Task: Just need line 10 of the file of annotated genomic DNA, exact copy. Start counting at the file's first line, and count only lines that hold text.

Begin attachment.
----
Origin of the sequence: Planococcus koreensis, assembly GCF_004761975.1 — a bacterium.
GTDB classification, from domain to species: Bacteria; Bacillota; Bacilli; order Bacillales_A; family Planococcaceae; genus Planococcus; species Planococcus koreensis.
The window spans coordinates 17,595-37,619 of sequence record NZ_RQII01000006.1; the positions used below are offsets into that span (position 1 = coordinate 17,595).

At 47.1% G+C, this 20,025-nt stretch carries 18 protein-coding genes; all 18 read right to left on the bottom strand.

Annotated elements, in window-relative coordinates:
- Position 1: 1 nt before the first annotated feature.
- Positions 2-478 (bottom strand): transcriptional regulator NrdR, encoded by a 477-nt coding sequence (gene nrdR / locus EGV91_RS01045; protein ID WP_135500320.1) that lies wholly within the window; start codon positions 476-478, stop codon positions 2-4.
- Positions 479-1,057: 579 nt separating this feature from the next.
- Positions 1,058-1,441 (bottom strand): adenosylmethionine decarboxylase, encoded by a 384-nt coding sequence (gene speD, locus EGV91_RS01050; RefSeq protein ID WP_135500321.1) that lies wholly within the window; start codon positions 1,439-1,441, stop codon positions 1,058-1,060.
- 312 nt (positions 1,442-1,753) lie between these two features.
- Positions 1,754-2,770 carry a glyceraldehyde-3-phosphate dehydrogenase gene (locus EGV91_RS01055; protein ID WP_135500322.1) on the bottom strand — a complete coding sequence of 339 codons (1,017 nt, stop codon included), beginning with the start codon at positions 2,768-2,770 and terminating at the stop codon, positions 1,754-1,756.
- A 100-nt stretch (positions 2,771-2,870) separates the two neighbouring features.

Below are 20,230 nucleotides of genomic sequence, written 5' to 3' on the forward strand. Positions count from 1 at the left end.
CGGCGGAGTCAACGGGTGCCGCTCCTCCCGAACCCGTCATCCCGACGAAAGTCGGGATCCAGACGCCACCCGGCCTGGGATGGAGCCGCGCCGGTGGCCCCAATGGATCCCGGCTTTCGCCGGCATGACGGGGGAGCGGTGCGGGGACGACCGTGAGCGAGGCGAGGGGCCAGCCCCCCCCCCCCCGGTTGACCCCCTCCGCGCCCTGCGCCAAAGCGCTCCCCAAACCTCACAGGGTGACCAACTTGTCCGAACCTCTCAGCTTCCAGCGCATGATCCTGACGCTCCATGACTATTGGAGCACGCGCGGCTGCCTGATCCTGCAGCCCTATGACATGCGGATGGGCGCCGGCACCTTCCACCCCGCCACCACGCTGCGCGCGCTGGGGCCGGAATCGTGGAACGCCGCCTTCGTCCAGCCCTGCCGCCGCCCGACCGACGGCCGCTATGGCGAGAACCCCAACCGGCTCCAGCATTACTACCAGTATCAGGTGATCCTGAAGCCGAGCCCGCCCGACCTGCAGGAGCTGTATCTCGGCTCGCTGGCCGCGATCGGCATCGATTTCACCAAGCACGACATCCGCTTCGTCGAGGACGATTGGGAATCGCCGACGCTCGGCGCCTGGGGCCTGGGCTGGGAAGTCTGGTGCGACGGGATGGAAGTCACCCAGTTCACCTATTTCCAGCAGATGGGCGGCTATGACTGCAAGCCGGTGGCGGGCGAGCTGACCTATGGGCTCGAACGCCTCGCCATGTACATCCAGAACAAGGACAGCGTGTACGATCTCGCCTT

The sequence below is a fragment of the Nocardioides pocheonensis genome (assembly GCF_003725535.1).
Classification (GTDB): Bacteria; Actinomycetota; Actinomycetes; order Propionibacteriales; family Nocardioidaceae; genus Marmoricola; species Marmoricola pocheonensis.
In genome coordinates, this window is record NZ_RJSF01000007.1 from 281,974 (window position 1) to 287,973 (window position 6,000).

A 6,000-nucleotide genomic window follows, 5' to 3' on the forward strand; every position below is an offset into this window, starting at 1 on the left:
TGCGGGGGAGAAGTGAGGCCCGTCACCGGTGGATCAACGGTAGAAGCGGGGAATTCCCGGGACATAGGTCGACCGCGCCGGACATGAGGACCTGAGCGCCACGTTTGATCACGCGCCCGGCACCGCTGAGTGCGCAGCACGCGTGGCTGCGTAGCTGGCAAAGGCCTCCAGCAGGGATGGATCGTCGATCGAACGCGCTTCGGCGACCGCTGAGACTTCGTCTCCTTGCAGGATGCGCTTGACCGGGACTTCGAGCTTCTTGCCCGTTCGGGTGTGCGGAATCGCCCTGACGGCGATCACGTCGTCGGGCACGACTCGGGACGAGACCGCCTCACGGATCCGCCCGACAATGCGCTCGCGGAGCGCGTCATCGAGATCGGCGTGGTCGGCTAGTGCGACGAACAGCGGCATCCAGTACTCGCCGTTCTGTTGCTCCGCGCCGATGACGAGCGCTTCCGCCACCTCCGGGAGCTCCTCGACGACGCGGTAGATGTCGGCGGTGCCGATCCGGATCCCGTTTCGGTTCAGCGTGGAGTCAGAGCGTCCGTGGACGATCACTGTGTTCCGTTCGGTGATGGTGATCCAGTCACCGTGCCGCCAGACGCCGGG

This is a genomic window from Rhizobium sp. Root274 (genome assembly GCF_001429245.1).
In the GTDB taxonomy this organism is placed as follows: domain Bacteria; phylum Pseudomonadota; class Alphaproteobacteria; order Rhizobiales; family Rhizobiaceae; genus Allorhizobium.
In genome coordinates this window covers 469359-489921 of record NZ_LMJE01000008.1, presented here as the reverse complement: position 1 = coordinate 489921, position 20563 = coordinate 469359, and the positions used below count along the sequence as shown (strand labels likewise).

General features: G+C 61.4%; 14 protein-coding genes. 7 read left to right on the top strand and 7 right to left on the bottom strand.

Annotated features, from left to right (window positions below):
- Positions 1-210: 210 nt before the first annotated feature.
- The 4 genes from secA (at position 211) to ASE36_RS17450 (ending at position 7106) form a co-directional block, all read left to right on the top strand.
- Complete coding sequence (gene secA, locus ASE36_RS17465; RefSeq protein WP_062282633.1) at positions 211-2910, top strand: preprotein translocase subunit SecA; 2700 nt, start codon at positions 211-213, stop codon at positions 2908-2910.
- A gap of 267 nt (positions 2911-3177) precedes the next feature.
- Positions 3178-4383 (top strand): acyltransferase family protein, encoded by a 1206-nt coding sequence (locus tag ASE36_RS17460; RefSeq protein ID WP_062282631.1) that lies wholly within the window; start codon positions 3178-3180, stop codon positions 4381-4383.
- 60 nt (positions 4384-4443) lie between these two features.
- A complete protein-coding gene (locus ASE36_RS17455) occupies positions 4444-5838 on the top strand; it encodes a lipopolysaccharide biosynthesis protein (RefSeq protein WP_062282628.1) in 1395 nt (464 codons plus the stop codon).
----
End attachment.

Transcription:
- 312 nt (positions 1,442-1,753) lie between these two features.